An advanced wristband to elevate every day.
Energize your day with the FitBit Charge—an advanced activity wristband that tracks your steps taken, distance traveled, calories burned, floors climbed and active minutes. Stay connected throughout the day with real-time fitness stats and Caller ID on the OLED display. And when the day is done, automatically monitor your sleep and set a silent, vibrating alarm. Whether you’re at the office or on the go, Charge wirelessly syncs your stats to your smartphone and computer to help you find the motivation you need to achieve your goals.
|Steps, Calories, Distance||✔|
|Sleep Quality and Silent Alarm||✔|
|Battery||Lasts up to 10 days, uses lithium polymer batteries, charging takes up to 2 hours, bluetooth radio transceiver|
|Water Proofing||Splash, rain, and sweat proof, but not for swimming|
|Memory||7 days minute by minute, up to 30 days of totals|
|Syncing||Sync range of 20 feet, can connect with USB dongle with Internet or Bluetooth with Internet|
|Compatibility||Syncs with Windows Vista and later, Mac OS X 10.6 and up, iPhone 4S and later, iPad 3 gen. and later, and leading Android and Windows devices|
|Operating Temperature||-4° to 113°F|
|Operating Altitude||30,000 feet|
Who is the FitBit Charge a good option for?
The FitBit Charge would be a good fitness tracker for someone that wants the best fitness tracker for everyday activity but doesn’t care about workouts or heart rate. It also includes a clock and can be worn as a watch.
What comes in the box with the FitBit Charge?
The FitBit Charge, a charging cable, a free FitBit account, and the USB dongle.
What colors does the FitBit Charge come in?
Black, Gray, Blue, Pink.
Does the FitBit Charge have an inactivity reminder like the Apple Watch?
No, it does not.
How does the Caller ID work?
The FitBit charge is compatible with mobile devices, and can be set to show notifications of calls. What you’ll get is an icon with the contact’s name below it.
Do you need a separate sleeping band like the FitBit One for the FitBit Charge?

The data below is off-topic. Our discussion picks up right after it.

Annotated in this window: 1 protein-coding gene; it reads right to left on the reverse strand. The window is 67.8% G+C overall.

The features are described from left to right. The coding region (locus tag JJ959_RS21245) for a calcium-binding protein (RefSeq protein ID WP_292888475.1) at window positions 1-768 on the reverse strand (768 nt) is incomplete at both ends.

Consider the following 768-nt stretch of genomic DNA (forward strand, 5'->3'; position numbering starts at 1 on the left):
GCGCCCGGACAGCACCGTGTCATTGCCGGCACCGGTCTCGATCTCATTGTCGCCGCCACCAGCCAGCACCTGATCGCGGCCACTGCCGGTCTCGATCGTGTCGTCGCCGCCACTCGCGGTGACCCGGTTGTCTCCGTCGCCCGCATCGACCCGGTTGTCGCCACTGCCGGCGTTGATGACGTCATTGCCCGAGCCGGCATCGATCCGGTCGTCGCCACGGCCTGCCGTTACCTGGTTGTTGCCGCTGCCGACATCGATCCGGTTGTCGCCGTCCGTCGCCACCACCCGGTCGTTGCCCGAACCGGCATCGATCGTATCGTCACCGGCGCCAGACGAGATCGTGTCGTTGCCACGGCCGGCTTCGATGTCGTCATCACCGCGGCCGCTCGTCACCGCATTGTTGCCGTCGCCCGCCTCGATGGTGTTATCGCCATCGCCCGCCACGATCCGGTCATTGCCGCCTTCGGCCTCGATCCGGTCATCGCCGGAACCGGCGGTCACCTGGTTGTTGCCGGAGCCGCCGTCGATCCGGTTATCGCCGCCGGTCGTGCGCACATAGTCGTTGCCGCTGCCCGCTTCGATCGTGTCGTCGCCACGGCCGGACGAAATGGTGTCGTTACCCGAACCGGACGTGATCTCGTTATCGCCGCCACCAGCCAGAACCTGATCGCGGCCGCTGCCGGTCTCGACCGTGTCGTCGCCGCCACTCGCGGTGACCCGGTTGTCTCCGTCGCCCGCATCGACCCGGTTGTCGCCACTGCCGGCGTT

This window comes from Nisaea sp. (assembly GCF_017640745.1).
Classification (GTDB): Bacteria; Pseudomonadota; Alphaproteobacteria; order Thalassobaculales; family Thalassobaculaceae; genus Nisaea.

No, the Charge can be worn to bed and automatically works as a sleeping band. There is no need to wear a separate band, like with the FitBit One, and you also don’t need to activate a sleep mode, like with the FitBit Flex. The FitBit Charge is essentially more convenient than the former two, and thus the slightly extra cost.
What’s the difference between the FitBit Charge and the FitBit Flex?
The Flex has a sleep mode that needs to be activated. The Charge enters sleep mode automatically. The Flex has the tracker inside of it and it needs to be removed for charging or to sync with the computer. The Charge is one solid piece and can just be plugged in by itself. Find out more in our FitBit Comparison.
What’s the difference between the FitBit Charge and the FitBit Charge HR?
The HR stands for Heart Rate. The Charge HR has continuous, automatic, wrist-based heart rate & simplified heart rate zones. This is an extra feature that is extremely valuable to some people, like those with heart conditions or people that want advanced stats for their exercise. The Charge HR can track workouts and is classified as in the “active” category. The Charge HR also only lasts up to 5 days as opposed to up to 10 days for the regular Charge, which is something you’ll want to consider.
What Others Are Saying:
Samantha Murphy Kelly, Mashable: “The Fitbit Charge is a solid follow-up to the recalled Force wristband tracker, but hold off for the Charge HR and its heart-rate tracking features when it launches in early 2015.”
Jill Duffy, PC Mag: “The wrist-worn Fitbit Charge is a superb if somewhat basic activity tracker. A slim and sleek design make it truly wearable, and the companion Fitbit website and mobile apps are the best you’ll find. But the Charge isn’t highly sophisticated, and other trackers offer more interesting features for veteran self-quantifiers.”
Scott Stein, CNET: “The Fitbit Charge is a fine replacement for the discontinued Fitbit Force, but you’re better off waiting for Fitbit’s heart-rate-tracking upgrade.”
The FitBit Charge is really a step up from the FitBit Flex as it has the addition of an automatic sleep mode, it doesn’t use a separate band, it’s easier to charge the battery, it has an OLED display versus just LED notification lights, and the 10 day battery life is twice as good as the Flex’s 5 day battery life. These upgrades come at a higher price, and the Charge isn’t as comfortable to wear as the Flex.
The problem with the FitBit Charge is that the next device up, the FitBit Charge HR, has the addition of a built in heart rate monitor for only around $20 more. Having that heart rate monitor gives you advanced tracking stats, especially for exercise and workouts. The HR actually tracks workouts and is classified in the “active” category.
If you are looking at getting the FitBit Charge, it is a solid device that works well and is definitely a step up from the Flex, however, there really is no reason not to get the Charge HR instead as it has the heart rate monitor and advanced tracking for only a slightly higher price. The FitBit Charge is an amazing device, yet I recommend you get the FitBit Charge HR instead.